Conscience, Community, and Compromise

The last day of the year is, somehow, a good day to settle things. And so it was for us on December 31, 1993. On that day an out-of-court settlement was reached between the Valley Community Land Trust and Danny Franklin, a settlement that ended the nearly five-year campaign of non-cooperation with the U.S. government’s seizure and sale of our funky little farmhouse in the hills of Western Massachu-setts (see "We Shall Not Be Moved," May 1990).

At the time of the initial IRS seizure in March 1989, my wife, Betsy Corner, and I had been withholding our federal income taxes for 12 years, publicly redirecting the same amount of money to groups that serve the poor in our local community and assist victims of U.S. war-making abroad. The IRS had long since attached our bank account, garnisheed our wages, and placed a lien on our property—with little monetary success.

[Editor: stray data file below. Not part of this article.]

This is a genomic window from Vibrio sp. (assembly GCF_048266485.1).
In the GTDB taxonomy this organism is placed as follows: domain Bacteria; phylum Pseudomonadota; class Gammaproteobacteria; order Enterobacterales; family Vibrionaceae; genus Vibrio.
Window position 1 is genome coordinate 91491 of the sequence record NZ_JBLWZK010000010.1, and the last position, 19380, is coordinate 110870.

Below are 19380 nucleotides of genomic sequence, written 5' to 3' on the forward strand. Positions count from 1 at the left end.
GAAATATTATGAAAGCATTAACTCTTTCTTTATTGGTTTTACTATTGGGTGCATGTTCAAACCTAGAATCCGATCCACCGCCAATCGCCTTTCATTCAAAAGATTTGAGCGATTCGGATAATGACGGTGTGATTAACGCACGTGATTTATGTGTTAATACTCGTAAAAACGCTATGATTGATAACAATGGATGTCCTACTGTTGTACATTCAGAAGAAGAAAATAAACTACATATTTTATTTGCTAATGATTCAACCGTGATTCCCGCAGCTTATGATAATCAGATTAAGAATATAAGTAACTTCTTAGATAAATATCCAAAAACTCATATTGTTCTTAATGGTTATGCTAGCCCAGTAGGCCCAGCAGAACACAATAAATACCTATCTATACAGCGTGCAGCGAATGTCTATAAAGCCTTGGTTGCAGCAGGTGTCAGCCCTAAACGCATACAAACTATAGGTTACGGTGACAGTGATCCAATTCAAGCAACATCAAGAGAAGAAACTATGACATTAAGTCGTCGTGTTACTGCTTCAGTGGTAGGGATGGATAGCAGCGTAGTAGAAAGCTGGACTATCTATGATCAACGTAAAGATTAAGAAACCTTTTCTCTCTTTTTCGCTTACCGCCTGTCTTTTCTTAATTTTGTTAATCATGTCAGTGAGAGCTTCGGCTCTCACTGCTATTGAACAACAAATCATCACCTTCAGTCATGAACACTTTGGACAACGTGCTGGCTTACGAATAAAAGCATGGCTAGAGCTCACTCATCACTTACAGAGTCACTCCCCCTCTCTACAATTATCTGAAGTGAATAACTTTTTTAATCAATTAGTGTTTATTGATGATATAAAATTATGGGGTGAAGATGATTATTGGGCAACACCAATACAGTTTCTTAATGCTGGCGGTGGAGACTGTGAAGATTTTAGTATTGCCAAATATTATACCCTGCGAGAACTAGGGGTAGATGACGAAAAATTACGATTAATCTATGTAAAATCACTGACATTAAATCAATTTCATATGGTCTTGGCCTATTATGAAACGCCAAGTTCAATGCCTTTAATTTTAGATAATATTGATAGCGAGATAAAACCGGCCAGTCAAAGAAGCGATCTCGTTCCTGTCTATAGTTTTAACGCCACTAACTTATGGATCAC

But seizing our home was more complicated than they thought, not only because it triggered an enormous outpouring of nonviolent resistance, but also because the land under and around our house was land we didn’t own. We’d been leasing it from our local community land trust. The trust had argued from the beginning that it was illegal for the government to transfer our leasehold to Danny Franklin, who paid $5,400 for it at an IRS auction in February 1992 and then took it over by force two months later.

The settlement called for the Franklin family to move out of the house and deed it and the land-lease over to the land trust in exchange for an undisclosed sum of money from the trust. It also provided for the dropping of the opposing civil suits that had been brought by the Franklins and the trust.

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Sojourners Magazine April 1994
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